Sin City: A Dame To Kill For
Some of Sin City’s most hard-boiled citizens cross paths with a few of its more reviled inhabitants.
The sequel to 2005’s ‘Sin City’ is another similar trip into the noirish hell of Basin City, with another three main stories (and an intro) about crime, femme fatales and dangerous men. Stylistically, the film follows in the same vein of the original, with the use of green screen throughout to portray the look and feel of the comic book, and a few new characters join some of the key players from the first film. To be honest, the problem with the film is that it is simply inferior to the original effort, and the innovative style of the first film no longer feels innovative. That’s not to say I didn’t like the film – this is a good yarn and the scenery chewing performances are still pretty great, but it lacks the spark of the first film where everything felt fresh and original.
The film begins with a short story featuring Mickey Rourke’s Marv (the standout from the original), as he tries to retrace his steps through a drunken night that has ended up in murder, before we move into the three main stories, which interlink throughout,
The Long Bad Night– Joseph Gordon Levitt’s leads this story as Johnny, a cocky young gambler who challenges the powerful Senator Roarke (Powers Boothe) into a poker game where he bites off more than he can chew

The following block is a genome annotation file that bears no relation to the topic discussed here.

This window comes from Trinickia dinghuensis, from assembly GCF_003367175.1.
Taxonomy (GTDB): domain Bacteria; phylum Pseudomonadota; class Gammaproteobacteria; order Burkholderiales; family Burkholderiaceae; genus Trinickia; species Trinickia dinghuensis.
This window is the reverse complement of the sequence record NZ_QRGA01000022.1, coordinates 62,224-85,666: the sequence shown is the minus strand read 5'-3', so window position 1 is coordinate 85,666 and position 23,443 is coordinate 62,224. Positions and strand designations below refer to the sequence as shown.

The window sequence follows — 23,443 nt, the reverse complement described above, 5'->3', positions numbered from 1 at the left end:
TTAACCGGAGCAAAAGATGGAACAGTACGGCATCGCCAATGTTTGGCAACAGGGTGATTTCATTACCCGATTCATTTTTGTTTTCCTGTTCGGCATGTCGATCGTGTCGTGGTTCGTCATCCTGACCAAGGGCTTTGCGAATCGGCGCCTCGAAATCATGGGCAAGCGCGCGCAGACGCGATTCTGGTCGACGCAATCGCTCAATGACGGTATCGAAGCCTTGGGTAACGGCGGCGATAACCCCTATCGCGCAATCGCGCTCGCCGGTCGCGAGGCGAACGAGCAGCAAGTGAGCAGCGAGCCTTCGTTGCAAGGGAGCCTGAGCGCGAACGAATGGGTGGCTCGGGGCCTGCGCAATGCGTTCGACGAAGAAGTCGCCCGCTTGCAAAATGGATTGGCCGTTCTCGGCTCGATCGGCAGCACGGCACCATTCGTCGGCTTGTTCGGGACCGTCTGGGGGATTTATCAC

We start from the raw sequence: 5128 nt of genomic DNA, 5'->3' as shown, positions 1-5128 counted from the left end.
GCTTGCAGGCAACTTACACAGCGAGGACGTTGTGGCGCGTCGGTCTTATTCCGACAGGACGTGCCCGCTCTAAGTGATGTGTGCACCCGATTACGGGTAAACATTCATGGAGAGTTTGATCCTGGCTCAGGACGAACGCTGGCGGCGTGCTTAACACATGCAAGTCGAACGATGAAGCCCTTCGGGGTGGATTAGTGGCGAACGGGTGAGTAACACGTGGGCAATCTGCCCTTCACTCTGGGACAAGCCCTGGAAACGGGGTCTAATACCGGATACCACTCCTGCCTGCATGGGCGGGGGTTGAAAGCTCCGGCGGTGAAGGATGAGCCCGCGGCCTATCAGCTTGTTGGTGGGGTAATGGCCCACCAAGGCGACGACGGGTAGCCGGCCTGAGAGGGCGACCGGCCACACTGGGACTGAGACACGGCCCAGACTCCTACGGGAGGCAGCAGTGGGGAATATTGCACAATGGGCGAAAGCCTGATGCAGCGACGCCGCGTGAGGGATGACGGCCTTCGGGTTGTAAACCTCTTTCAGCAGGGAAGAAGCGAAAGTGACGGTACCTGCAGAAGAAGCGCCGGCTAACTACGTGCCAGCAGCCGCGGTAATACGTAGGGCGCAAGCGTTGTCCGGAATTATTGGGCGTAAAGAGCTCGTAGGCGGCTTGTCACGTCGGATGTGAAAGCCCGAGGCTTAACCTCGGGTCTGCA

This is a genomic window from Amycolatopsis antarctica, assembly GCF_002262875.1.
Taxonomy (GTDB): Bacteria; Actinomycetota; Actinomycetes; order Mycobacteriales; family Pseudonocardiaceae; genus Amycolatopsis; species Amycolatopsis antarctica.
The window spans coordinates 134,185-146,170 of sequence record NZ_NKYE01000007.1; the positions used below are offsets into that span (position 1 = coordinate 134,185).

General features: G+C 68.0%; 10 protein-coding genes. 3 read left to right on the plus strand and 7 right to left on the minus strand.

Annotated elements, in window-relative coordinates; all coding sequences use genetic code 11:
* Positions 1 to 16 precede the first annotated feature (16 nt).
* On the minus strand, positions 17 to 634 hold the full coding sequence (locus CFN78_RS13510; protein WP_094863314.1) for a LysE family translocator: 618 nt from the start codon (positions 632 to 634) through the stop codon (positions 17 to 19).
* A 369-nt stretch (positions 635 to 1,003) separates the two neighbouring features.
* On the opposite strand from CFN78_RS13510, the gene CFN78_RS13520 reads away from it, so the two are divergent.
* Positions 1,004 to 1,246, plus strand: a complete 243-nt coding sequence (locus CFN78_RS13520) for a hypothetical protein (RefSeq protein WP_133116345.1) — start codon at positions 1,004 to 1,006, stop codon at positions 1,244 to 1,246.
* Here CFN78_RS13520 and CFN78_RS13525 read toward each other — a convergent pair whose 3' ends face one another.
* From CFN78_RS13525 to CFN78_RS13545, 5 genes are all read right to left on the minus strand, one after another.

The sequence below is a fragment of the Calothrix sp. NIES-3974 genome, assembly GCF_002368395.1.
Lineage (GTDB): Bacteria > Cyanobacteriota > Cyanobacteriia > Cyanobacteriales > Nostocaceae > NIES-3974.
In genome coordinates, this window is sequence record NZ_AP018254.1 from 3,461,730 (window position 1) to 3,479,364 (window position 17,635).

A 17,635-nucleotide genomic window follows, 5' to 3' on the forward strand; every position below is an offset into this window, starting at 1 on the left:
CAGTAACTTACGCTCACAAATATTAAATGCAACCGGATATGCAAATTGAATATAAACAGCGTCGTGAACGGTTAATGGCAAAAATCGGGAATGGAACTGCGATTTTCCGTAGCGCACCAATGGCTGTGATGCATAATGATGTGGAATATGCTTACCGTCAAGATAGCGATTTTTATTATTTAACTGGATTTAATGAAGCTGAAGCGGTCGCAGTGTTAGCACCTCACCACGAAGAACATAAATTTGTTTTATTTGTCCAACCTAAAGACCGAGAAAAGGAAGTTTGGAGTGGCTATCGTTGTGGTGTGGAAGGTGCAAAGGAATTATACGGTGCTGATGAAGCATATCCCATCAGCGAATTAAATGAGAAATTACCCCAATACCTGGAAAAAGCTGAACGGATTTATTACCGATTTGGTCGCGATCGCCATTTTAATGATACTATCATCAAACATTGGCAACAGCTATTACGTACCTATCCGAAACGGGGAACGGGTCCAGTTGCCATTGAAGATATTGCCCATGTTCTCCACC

A Dame To Kill For– The story of the title stars Eva Green as Ava Lord, the titular dame, as she attempts to get her ex-boyfriend, Dwight McCarthy (Josh Brolin, taking over from Clive Owen in the first film) to save her from the hands of her vicious new husband
Nancy’s Last Dance– The final story follows stripper Nancy Callahan, who enlists Marv in her quest for revenge against Senator Roarke for the events of the previous film
I enjoyed all of the stories, perhaps ‘A Dame To Kill For’ the most, largely down to Eva Green’s mesmeric performance as Ava Lord, captivating every man that comes into contact with her, but the other stories were enjoyable too. The music is pretty great throughout, and the supporting cast is excellent fun (albeit a lot of the cast are given very little to do) – I particularly enjoyed a couple of ex-24 presidents in Powers Boothe and Dennis Haysbert, as well as former chief of staff Jude Ciccolella in prominent roles. Mickey Rourke and Eva Green are the overall standouts for me though.
Robert Rodriguez’s last film was the mediocre sequel to ‘Machete’, and this further sequel (and lack of success going by the initial US box office takings) will hopefully help return Rodriguez to developing original movies again. Ultimately, if you liked the first film (which I did), I suspect you’ll get a lot out of this even if it’s not on the same level. Overall, I thought this was a pretty good film that leads off the positives from the first film to tell new stories in the same world, albeit it lacks the originality and panache that the first film had when it came out.
Directed By: Robert Rodriguez and Frank Miller
Starring: Mickey Rourke, Jessica Alba, Josh Brolin, Joseph Gordon-Levitt, Rosario Dawson, Bruce Willis, Eva Green, Powers Boothe, Dennis Haysbert, Ray Liotta, Christopher Meloni, Jeremy Piven, Christopher Lloyd, Jaime King, Juno Temple, Stacy Keach, Marton Csokas, Jamie Chung and Jude Ciccolella